I sip my coffee and wish my Traveling Partner well. Day break soon. It’s been a rough couple weeks as his Other’s mental health declined, and her behavior spiraled out of control; that shit gets ugly fast. It was also fairly predictable, taken in the full context of my own experience of her. I take a deep breath and relax. He’s okay. Our friends are okay. Material losses are just things. Hopefully all that ugliness and stress is behind them, and everyone can move on with healing. Done with that.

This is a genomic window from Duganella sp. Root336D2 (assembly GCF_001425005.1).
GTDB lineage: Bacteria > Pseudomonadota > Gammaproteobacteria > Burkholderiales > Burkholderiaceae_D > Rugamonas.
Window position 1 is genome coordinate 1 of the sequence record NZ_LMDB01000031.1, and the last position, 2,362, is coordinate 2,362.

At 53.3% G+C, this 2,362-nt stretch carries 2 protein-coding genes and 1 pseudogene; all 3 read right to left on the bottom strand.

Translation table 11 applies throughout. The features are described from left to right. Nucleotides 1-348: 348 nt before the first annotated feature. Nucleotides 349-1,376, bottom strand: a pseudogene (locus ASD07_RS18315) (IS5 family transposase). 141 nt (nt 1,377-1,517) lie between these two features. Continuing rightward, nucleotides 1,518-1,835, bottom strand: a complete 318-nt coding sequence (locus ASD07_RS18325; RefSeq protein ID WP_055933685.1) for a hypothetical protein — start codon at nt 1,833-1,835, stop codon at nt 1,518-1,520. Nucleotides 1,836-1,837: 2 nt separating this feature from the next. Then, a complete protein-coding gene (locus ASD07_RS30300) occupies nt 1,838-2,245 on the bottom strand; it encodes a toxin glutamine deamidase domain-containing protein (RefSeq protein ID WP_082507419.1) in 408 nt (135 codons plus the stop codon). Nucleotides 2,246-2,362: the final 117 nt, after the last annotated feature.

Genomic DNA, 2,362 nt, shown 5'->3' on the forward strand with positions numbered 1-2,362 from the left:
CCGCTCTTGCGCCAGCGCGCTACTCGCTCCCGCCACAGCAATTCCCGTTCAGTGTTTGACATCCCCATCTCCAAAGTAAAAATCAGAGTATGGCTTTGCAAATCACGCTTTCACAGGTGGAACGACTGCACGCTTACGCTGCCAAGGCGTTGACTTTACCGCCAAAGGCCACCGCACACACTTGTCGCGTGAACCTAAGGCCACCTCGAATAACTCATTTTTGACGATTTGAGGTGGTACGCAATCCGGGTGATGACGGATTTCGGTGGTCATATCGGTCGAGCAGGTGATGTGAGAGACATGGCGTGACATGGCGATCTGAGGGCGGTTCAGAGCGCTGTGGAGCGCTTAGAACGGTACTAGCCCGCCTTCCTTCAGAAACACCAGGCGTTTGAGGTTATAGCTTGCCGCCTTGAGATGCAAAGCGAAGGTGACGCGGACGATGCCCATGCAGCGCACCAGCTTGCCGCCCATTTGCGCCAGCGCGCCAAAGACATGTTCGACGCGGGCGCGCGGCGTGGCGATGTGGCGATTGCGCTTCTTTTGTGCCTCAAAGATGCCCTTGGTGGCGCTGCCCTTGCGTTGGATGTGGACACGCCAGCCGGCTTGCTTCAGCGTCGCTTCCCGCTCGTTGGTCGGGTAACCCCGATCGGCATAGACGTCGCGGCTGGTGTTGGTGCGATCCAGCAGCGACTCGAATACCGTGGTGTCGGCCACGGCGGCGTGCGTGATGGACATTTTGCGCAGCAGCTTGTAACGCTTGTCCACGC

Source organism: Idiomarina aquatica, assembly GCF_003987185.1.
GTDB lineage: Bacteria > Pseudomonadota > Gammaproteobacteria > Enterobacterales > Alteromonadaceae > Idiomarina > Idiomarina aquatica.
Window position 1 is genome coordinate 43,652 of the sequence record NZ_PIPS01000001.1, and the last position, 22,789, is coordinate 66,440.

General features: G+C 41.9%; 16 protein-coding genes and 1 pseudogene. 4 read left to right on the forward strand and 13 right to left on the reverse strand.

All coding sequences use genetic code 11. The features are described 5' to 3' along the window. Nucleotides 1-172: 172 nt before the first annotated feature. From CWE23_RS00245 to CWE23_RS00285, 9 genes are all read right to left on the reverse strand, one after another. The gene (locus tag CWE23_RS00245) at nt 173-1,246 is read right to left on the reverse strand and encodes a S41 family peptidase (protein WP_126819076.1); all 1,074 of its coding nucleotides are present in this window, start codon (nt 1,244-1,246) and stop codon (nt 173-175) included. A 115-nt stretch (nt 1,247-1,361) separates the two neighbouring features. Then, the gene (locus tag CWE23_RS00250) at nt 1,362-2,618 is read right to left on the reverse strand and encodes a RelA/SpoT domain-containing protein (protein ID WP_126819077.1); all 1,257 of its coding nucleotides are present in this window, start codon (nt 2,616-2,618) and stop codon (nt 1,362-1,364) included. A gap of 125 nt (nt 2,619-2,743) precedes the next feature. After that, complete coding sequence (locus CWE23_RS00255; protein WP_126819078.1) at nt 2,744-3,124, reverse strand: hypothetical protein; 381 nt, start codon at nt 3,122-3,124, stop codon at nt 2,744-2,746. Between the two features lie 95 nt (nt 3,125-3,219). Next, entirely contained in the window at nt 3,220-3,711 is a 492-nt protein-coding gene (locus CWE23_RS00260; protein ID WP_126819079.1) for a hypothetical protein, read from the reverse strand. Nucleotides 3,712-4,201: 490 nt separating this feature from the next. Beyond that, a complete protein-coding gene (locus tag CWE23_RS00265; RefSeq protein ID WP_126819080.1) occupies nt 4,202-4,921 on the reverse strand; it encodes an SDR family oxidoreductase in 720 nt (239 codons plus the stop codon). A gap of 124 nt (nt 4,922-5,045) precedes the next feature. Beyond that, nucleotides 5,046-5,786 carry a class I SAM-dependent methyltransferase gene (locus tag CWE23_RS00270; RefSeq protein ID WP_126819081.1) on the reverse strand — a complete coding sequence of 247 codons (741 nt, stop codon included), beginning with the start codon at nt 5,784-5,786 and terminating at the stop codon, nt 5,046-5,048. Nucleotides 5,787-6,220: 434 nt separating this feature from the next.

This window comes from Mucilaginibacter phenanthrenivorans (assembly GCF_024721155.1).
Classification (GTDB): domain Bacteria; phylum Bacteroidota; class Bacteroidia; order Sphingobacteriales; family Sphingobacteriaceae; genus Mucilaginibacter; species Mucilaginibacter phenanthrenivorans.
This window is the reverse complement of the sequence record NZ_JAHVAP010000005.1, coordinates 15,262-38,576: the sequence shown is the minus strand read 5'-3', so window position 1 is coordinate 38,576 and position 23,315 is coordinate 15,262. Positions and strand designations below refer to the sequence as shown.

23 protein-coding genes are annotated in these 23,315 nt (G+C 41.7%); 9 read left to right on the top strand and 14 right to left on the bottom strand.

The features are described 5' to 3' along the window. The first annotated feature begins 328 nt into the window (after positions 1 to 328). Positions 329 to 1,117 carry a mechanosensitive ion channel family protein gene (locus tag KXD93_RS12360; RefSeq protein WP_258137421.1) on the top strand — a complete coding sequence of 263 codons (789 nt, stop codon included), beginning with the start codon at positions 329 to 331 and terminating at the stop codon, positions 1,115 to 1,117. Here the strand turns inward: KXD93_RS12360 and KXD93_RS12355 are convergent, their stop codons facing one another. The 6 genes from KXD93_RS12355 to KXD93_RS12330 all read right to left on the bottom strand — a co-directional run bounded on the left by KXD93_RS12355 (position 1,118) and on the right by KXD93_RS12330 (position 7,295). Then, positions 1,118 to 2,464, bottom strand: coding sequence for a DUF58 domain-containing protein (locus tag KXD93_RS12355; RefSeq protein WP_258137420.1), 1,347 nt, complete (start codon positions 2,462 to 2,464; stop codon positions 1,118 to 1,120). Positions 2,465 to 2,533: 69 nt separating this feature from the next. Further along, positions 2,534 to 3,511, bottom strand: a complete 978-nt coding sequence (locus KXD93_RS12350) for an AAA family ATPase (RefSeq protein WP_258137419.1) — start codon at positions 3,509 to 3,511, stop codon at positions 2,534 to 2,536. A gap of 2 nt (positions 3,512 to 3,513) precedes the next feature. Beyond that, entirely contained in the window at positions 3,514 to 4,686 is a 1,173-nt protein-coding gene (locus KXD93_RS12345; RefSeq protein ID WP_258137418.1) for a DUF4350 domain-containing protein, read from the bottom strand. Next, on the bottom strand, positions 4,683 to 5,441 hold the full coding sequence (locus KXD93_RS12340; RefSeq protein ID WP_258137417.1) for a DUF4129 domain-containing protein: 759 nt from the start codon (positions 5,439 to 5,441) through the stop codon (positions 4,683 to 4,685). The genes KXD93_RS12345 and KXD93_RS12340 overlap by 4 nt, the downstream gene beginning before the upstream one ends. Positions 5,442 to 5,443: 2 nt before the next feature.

Emotional resilience in times of turmoil is a big deal. If I don’t have it, I don’t bounce back from stress, and if I am not easily able to bounce back from stress, it begins to wear me down over time, becoming harder and harder to deal with, and as smaller things begin to loom larger in my daily experience, I become raw, emotional, off-balance… and I start to take shit very very personally (and almost nothing at all in life is actually all that damned personal). It all spirals downward from there. How is it that emotional resilience isn’t a common every day emotional wellness talking point? Why is there not elementary level course curriculum in emotional health in public schools? Why has it been such a struggle to get health insurers to cover mental health care fully and without limits? Who the fuck came up with the idea that emotions are the bad guy? Our ignorance about our emotions is far worse than any single emotional experience ever could be. Our personal demons are less likely to be our actual emotions than our lack of emotional intelligence, our lack of cultivated emotional resilience – and the ensuing chaos as our intellect attempts (and fails) time and again to “cut to the front of the line” in every experience. Reliably, our emotions get there first. Visceral. Raw. Real. Felt. Unavoidably we feel our emotions. (That’s why we call them “feelings”.) What we do about them is a wholly separate matter.